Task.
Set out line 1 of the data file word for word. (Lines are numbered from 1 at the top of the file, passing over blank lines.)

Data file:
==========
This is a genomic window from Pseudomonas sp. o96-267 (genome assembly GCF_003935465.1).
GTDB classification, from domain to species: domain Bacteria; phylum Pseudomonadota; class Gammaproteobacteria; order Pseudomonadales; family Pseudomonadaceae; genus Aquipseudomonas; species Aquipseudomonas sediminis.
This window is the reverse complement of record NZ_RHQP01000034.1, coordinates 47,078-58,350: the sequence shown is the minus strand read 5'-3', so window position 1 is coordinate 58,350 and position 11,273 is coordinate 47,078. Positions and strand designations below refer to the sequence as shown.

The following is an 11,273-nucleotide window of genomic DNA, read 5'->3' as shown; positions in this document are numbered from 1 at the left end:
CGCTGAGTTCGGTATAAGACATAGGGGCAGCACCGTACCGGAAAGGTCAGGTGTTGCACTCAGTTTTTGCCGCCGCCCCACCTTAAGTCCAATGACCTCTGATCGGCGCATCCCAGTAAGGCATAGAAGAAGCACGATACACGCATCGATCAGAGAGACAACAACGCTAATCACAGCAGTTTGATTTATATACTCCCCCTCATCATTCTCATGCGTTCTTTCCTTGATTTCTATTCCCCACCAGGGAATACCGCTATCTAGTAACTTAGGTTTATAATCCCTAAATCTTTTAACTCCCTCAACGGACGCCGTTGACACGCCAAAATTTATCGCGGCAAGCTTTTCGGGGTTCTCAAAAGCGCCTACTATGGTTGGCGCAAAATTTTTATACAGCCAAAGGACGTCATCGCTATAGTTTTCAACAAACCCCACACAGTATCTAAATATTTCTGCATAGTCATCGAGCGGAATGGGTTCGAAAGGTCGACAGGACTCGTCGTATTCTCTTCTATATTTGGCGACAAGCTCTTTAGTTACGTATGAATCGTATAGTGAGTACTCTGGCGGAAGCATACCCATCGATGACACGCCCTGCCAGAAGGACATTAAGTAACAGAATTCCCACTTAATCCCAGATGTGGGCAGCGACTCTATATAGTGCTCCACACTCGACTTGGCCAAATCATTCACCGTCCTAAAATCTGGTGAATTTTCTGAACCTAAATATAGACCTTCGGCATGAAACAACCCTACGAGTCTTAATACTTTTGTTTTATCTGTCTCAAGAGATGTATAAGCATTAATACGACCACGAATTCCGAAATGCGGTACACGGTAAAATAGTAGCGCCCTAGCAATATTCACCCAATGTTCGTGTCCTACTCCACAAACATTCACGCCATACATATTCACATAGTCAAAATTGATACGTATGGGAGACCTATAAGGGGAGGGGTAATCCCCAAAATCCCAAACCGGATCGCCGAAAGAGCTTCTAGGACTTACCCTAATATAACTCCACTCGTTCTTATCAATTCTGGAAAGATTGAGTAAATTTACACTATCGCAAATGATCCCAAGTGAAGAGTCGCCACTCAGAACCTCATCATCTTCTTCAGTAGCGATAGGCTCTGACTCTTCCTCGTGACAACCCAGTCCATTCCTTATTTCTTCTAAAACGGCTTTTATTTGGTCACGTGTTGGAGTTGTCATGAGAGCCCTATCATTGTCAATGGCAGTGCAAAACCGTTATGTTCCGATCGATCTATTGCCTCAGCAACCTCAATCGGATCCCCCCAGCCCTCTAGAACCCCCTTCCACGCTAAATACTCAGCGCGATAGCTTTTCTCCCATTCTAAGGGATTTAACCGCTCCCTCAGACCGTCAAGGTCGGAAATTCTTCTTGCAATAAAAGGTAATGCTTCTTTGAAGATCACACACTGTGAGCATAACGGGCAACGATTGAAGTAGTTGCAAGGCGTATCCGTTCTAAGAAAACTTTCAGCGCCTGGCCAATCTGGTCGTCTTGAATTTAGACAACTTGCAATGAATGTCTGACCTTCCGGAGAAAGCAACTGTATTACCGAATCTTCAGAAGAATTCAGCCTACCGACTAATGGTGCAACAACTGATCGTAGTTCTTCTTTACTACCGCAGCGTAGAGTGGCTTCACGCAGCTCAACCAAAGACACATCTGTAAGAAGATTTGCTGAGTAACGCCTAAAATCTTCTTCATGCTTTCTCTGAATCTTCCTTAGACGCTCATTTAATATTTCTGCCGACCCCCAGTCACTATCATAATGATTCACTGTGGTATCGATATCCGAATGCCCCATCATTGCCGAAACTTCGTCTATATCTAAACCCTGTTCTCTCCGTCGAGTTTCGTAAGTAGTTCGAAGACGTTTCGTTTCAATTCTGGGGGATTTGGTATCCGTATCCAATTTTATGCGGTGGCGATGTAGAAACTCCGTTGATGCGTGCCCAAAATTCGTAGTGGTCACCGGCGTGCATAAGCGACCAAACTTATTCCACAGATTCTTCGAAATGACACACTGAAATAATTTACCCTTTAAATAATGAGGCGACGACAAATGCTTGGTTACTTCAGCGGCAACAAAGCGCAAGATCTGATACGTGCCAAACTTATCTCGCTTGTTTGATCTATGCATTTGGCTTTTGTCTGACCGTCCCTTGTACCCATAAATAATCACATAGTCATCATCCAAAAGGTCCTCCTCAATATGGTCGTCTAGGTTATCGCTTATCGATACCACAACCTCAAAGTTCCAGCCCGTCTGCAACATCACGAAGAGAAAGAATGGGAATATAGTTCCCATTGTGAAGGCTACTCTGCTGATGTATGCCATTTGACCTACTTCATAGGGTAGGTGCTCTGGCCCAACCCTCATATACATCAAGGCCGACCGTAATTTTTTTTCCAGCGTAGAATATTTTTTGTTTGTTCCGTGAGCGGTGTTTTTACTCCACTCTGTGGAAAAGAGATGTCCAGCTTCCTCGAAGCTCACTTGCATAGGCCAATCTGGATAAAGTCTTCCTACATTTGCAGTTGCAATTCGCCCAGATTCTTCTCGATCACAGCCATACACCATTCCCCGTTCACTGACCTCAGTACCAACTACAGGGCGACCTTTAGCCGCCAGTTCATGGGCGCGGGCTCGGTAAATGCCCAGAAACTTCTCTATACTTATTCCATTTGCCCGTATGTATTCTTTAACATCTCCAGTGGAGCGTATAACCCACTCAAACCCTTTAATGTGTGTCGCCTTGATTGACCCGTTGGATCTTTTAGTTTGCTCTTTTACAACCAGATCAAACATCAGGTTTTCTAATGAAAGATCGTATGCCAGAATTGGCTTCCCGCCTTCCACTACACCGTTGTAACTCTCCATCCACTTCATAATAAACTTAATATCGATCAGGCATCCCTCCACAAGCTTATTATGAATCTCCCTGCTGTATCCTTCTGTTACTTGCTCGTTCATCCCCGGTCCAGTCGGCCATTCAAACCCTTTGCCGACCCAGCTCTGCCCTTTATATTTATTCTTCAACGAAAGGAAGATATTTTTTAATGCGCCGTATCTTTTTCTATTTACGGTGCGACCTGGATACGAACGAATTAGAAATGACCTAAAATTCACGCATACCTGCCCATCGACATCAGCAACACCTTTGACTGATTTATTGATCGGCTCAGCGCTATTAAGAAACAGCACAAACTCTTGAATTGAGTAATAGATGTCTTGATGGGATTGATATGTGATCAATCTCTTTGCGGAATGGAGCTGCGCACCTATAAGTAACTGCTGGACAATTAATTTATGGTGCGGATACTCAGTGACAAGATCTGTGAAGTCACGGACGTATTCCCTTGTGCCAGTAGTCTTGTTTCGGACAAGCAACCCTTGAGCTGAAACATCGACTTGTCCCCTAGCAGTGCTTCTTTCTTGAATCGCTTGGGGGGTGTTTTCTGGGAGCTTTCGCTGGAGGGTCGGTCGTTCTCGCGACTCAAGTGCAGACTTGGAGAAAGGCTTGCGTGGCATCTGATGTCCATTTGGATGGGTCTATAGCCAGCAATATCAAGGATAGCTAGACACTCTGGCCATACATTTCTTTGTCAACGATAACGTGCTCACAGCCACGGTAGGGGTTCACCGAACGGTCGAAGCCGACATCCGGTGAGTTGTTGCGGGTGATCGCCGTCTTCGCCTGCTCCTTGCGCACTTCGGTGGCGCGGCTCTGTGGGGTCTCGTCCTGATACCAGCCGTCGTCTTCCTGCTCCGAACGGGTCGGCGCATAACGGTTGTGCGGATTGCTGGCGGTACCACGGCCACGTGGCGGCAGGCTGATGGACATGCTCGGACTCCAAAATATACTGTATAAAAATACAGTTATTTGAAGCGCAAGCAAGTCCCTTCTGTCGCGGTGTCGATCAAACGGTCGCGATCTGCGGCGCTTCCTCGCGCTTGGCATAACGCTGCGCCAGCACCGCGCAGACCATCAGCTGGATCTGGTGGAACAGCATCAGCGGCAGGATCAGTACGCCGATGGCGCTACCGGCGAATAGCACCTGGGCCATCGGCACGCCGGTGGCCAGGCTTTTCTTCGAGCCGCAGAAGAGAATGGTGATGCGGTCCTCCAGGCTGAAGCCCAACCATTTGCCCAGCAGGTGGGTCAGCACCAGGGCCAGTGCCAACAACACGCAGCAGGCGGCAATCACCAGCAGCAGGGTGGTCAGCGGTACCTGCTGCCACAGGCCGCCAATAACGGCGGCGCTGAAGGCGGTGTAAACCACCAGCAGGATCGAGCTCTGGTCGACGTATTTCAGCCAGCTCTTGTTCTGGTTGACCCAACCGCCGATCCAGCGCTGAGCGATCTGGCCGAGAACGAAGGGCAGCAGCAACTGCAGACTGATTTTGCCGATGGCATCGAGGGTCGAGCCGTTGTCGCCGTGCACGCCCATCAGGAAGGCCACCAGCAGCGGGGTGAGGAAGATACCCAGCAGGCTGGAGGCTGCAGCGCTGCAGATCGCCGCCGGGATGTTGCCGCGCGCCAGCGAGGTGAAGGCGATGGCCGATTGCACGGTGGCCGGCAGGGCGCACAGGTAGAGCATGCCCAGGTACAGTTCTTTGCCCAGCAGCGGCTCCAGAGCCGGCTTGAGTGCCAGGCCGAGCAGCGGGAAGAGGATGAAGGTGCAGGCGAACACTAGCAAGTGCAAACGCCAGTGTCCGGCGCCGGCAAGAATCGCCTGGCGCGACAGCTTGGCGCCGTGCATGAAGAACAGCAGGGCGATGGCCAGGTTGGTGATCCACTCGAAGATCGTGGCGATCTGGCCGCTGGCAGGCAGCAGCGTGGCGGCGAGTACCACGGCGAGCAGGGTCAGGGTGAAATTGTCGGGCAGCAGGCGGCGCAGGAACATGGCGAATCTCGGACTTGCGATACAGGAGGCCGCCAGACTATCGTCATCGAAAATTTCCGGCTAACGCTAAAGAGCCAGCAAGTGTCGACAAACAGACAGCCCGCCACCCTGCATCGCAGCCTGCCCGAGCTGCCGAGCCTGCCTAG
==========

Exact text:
This is a genomic window from Pseudomonas sp. o96-267 (genome assembly GCF_003935465.1).